Uncle Tom's Letters - The Letters of Private Thomas Wainwright, edited by Lyn Dyson

Uncle Tom's Letters - The Letters of Private Thomas Wainwright, edited by Lyn Dyson
Uncle Tom's Letters - The Letters of Private Thomas Wainwright, edited by Lyn Dyson

Published privately by the author in 2012, 246 pages. Paperback - c.21.5cm by 28cm (N6433)

From the introduction: Some years ago, Uncle Tom gave to my father a suitcase full of miscellaneous correspondence. It was not until after Uncle Tom's death that my father felt it appropriate to examine the contents of the suitcase. I was enthralled to find that it contained a series of letters written by Uncle Tom to his sister Gladys, throughout the First World War. What a wealth of social and family history they contain! How lucky we are that Gladys kept them all, and then presumably her mother kept them intact until Uncle Tom claimed them back. Uncle Tom's writing was always neat and clear, but sometimes paper was in short supply and lines had been crossed, or ink had run or faded. Some of the paper where it had been folded was fragile and too much handling needed to be avoided.

Uncle Tom was Thomas Wainwright, bom in Ludlow, Shropshire in 1887, the son of Thomas Wainwright a saddler and his wife Anne Bengry. Tom grew up in a large family with three brothers, one of whom died in infancy, and nine sisters. Gladys suffered from TB and sadly she died in September 1918. Another sister, Mary, died at the age of 26, we think from a brain tumour. She died in the lunatic asylum at Bicton, in Shropshire in 1908. Tom's brother, George, died in a bicycle accident in Bridgnorth in 1903.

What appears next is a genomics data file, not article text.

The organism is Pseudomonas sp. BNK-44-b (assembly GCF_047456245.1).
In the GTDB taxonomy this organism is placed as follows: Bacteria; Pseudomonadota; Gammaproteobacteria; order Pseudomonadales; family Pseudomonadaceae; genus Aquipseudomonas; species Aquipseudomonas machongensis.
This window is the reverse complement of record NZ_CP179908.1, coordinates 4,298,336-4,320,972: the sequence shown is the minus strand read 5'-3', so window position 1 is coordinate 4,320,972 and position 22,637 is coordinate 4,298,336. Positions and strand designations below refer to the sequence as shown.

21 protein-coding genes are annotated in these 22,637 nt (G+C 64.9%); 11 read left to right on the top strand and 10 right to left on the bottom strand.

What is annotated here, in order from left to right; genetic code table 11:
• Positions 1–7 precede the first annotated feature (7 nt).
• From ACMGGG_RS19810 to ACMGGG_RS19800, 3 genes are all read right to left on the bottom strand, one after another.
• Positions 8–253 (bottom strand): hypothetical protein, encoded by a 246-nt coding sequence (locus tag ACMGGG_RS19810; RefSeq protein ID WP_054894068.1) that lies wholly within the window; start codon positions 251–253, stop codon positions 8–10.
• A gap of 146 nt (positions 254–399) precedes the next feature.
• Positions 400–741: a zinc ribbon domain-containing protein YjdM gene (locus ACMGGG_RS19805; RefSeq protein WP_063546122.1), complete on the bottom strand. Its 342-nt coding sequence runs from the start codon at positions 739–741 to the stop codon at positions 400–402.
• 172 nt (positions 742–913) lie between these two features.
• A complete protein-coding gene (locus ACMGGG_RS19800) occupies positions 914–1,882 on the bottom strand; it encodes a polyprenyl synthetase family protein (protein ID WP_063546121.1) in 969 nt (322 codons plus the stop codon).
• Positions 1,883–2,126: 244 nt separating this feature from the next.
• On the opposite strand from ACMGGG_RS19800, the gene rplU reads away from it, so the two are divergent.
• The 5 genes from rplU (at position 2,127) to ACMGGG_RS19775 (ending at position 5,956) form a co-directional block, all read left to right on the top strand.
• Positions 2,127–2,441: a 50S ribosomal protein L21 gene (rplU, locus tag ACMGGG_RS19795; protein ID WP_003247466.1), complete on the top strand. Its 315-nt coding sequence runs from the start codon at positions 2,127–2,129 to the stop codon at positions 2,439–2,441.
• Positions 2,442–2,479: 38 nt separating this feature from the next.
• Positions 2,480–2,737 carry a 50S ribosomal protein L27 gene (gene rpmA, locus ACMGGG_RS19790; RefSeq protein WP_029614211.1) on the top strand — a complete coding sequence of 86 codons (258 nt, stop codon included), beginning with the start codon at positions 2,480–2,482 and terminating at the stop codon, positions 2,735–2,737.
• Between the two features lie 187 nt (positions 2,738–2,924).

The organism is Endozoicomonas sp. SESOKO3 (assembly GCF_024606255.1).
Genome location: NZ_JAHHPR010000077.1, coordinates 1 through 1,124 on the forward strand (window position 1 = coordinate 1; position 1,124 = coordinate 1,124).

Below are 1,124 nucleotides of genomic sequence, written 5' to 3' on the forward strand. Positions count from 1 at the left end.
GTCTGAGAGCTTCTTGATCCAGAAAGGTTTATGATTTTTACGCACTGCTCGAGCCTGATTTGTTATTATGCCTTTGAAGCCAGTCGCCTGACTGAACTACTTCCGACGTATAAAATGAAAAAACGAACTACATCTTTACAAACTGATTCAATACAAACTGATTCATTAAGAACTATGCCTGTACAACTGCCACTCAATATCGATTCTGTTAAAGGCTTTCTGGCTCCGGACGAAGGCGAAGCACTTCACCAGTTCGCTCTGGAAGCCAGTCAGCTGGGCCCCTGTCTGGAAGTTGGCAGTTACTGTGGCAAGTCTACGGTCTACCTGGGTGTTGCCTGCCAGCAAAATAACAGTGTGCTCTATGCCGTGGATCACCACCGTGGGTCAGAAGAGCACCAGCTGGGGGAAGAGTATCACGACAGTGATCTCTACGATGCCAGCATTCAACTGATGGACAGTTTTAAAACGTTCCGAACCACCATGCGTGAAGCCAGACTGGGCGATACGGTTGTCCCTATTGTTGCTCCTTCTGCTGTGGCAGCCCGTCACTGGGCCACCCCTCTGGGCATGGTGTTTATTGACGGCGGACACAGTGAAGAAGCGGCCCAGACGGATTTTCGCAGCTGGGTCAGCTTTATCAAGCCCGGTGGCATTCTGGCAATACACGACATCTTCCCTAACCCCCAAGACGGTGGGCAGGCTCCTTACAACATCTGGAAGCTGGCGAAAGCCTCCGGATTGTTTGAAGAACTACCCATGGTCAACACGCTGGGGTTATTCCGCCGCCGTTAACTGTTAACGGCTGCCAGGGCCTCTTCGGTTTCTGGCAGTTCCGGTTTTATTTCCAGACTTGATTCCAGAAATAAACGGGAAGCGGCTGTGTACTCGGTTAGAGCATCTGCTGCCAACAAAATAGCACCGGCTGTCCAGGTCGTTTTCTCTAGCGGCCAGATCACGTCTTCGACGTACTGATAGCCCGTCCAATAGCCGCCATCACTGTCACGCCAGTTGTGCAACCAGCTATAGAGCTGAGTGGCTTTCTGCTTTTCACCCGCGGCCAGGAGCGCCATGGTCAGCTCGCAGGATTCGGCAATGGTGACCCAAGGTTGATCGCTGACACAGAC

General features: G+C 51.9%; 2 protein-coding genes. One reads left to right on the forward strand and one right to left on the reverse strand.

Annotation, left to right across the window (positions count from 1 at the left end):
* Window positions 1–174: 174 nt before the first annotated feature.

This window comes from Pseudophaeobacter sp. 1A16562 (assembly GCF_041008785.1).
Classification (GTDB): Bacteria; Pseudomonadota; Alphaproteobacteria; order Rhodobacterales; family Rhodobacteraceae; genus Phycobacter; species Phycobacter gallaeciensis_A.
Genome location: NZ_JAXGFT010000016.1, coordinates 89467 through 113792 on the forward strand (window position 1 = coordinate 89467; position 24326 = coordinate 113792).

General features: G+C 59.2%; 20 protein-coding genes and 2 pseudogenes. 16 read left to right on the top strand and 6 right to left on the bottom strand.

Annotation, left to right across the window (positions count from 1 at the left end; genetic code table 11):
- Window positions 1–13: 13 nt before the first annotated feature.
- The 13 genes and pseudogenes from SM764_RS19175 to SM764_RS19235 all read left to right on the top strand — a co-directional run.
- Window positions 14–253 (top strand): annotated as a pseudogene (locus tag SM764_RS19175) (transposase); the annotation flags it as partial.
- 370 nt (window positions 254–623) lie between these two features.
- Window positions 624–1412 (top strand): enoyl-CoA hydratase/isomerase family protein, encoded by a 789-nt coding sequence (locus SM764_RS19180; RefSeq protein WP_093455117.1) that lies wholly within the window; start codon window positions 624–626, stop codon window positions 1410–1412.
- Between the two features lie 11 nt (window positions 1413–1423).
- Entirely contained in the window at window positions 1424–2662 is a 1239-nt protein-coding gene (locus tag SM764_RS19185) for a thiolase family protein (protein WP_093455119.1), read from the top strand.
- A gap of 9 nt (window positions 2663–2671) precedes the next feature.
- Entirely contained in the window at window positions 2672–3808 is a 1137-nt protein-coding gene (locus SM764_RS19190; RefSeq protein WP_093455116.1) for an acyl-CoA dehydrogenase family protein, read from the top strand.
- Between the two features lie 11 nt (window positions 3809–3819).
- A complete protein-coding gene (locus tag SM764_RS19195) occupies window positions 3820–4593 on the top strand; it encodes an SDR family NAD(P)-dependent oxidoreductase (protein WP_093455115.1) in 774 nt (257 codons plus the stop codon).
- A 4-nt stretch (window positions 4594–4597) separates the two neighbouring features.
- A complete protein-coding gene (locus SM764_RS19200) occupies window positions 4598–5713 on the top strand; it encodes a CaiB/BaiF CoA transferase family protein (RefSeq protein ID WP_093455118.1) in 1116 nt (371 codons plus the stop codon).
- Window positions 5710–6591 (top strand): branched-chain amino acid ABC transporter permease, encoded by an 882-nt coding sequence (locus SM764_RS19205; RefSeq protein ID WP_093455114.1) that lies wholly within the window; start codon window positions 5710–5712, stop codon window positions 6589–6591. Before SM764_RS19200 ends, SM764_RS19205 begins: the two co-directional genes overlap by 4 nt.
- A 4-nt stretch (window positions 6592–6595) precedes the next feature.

The business was started by Thomas Wainwright senior, and Uncle Tom worked for him there. His father was apparently a very hard task master, and this may be one of the reasons Tom was quick to enlist into the army at the beginning of World War 1. So when Tom enlisted into Kitchener's army, he was the sole surviving son of Thomas and Anne Wainwright.....

Apparently when he enlisted the men were asked if any of them had any first aid experience, and Tom replied that he had, so he was sent to RAMC. He spent the entire war in northern France. We have to bear in mind that letters home were subject to censorship, so most of the time we cannot be precise about where Tom was writing from, or what action he was seeing. In any event Tom would not have gone into too much detail to his sisters and parents. The last letter in this series was written almost a year after the war ended, to a family friend. It provides a very fitting conclusion to this publication, as if Uncle Tom were writing the final chapter himself. It is fortunate for us that the letter was "returned to sender."

Uncle Tom never married. On his return to civilian life he resumed his position in his father's saddlery and leather and sports store, eventually taking over the business. He retired around 1952 and sold the business. From then on he lived in hotels and travelled extensively. He had a large number of nephews and nieces and kept in touch with all of them to varying degrees. There are also a lot of great nephews and nieces, and great great nephews and nieces, so there are many of us who remember him simply as Uncle Tom. He died in 1989 at the age of 101.

Please note that although new, the book does have light undulations to the inside pages throughout (caused during the printing and binding process). There is also a small price sticker on the rear side cover.
Condition New